Narcolepsy and hypersomnia can affect children, adolescents, adults, and older persons. In most cases these disorders begin in adolescence. The prevalence of narcolepsy with definite cataplexy has been documented in adults by numerous population-based studies and occurs in 0.02 to 0.05 percent of the population of Western Europe and North America (Mignot, 1998). In contrast, very little is known about the prevalence of narcolepsy without cataplexy. Recent studies using the MSLT indicate that approximately 3.9 percent of the general population has MSLT score abnormalities consistent with narcolepsy without cataplexy (Singh et al., 2005).
Secondary cases of narcolepsy or hypersomnia are also common, but the overall prevalence is not known (Table 3-3). These can occur in the context of psychiatric disorders, for example depression; central nervous system tumors, most notably in the hypothalamus; neurodegenerative disorders, such as Parkinson’s disease; inflammatory disorders, such as multiple sclerosis or paraneoplastic syndromes; traumatic disorders, such as head trauma; vascular disorders, such as those that are attributed to median thalamic stroke; and genetic disorders, including myotonic dystrophy or Prader-Willi syndrome (Billiard et al., 1994; Mignot et al., 2002a).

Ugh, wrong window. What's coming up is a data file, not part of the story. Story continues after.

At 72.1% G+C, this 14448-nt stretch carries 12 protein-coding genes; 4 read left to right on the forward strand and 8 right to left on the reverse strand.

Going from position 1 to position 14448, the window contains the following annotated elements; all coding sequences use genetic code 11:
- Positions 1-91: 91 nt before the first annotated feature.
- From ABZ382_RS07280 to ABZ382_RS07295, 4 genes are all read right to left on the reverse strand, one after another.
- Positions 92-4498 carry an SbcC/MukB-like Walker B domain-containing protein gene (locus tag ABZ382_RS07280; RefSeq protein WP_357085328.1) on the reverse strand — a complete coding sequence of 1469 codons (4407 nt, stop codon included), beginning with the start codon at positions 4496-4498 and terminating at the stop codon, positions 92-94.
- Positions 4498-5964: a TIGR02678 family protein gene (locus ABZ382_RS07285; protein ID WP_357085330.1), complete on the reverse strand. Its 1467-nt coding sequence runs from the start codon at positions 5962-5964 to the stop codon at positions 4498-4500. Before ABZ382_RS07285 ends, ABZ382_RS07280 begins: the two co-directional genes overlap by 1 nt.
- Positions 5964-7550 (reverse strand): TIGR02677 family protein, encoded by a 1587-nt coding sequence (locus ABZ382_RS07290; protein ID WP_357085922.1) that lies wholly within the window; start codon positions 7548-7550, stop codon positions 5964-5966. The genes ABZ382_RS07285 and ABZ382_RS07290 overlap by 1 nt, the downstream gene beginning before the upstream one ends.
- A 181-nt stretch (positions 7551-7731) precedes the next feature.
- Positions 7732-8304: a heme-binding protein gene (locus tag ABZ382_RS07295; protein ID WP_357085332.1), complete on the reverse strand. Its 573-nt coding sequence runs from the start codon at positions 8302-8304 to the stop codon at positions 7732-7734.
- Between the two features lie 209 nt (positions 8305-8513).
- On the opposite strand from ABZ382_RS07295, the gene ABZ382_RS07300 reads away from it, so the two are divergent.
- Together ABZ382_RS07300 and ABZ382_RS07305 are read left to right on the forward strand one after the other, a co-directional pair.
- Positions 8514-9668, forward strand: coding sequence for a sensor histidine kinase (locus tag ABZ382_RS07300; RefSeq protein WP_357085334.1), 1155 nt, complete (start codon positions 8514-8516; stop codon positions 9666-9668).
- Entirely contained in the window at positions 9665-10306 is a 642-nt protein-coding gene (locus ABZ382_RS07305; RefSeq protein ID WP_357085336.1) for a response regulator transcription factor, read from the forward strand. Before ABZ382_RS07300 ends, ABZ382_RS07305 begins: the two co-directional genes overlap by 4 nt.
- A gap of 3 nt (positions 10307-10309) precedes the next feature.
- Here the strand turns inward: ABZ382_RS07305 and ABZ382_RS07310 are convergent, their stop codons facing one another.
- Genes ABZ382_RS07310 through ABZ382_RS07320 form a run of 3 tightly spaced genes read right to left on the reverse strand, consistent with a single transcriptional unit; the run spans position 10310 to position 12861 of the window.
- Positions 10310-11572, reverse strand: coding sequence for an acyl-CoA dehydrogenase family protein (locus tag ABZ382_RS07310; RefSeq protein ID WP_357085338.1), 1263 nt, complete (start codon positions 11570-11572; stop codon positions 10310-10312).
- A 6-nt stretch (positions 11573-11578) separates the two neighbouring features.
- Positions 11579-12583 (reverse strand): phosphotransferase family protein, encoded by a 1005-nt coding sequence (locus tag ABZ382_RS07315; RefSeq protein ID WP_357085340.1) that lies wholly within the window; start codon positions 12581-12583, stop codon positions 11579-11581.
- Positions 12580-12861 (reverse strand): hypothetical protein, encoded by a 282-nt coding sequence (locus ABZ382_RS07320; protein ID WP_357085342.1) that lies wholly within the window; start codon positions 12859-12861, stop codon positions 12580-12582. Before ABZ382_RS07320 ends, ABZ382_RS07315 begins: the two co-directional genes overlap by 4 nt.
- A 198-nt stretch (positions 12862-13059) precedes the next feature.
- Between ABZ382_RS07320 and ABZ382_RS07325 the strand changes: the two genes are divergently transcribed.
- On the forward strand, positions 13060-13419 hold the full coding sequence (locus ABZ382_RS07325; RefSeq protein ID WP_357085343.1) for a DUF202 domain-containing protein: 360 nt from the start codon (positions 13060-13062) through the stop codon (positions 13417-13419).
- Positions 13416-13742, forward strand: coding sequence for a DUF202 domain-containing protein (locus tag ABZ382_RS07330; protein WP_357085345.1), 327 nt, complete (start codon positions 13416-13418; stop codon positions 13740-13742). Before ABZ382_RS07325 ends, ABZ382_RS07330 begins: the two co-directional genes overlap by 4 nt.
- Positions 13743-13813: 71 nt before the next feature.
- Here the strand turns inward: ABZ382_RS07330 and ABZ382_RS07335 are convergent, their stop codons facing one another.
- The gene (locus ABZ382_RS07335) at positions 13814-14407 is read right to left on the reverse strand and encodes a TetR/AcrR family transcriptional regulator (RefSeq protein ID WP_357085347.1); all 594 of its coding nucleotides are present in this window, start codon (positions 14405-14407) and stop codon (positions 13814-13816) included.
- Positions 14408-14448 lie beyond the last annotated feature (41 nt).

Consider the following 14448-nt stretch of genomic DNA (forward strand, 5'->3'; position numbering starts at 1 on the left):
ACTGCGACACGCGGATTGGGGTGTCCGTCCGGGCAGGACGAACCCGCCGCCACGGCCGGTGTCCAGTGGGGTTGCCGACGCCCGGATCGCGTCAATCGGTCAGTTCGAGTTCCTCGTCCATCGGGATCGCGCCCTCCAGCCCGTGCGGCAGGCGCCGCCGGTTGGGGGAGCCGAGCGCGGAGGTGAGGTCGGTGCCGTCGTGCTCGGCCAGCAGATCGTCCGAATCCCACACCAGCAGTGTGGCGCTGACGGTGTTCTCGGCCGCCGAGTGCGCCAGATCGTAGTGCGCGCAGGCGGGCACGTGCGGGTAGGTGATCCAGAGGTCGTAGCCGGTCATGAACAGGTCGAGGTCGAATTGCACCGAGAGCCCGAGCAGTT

Similar to other sleep disorders, little is known about the pathophysiology and risk factors for narcolepsy and hypersomnia. Most of the knowledge in this area pertains to narcolepsy with cataplexy, which affects males and females equally. Symptoms usually arise during adolescence. Many contributing factors influence an individual’s susceptibility, including both genetic and environmental factors (Mignot, 1998, 2001).
Virtually all individuals who suffer narcolepsy with cataplexy carry the haplotype HLA-DQB1*0602 and have severe neuronal loss in regions of the brain that are responsible for regulating the sleep-wake cycle. Approximately 70,000 hypothalamic neurons that are responsible for producing the neuropeptide hypocretin (orexin) are lost in individuals with narcolepsy with cataplexy (Thannickal et al., 2000; Peyron et al., 2000). Hypocretin is an excitatory neuropeptide that regulates the activity of other sleep regulatory networks. Consequently, in some cases low levels of hypocretin-1 in the CSF, may be used to diagnose narcolepsy (Kanbayashi et al., 2002; Krahn et al., 2002; Mignot et al., 2002a) (Table 3-3). The cause of hypocretin cell loss is unknown but it may be autoimmune due to the association with the HLA-DQB1*0602 (Juji et al., 1984; Mignot, 2001).
Less is known regarding the pathophysiology of narcolepsy without cataplexy. The etiology is likely heterogeneous. An unknown portion may be caused by partial or complete hypocretin deficiency (Kanbayashi et al., 2002; Krahn et al., 2002; Mignot et al., 2002a). However, it has been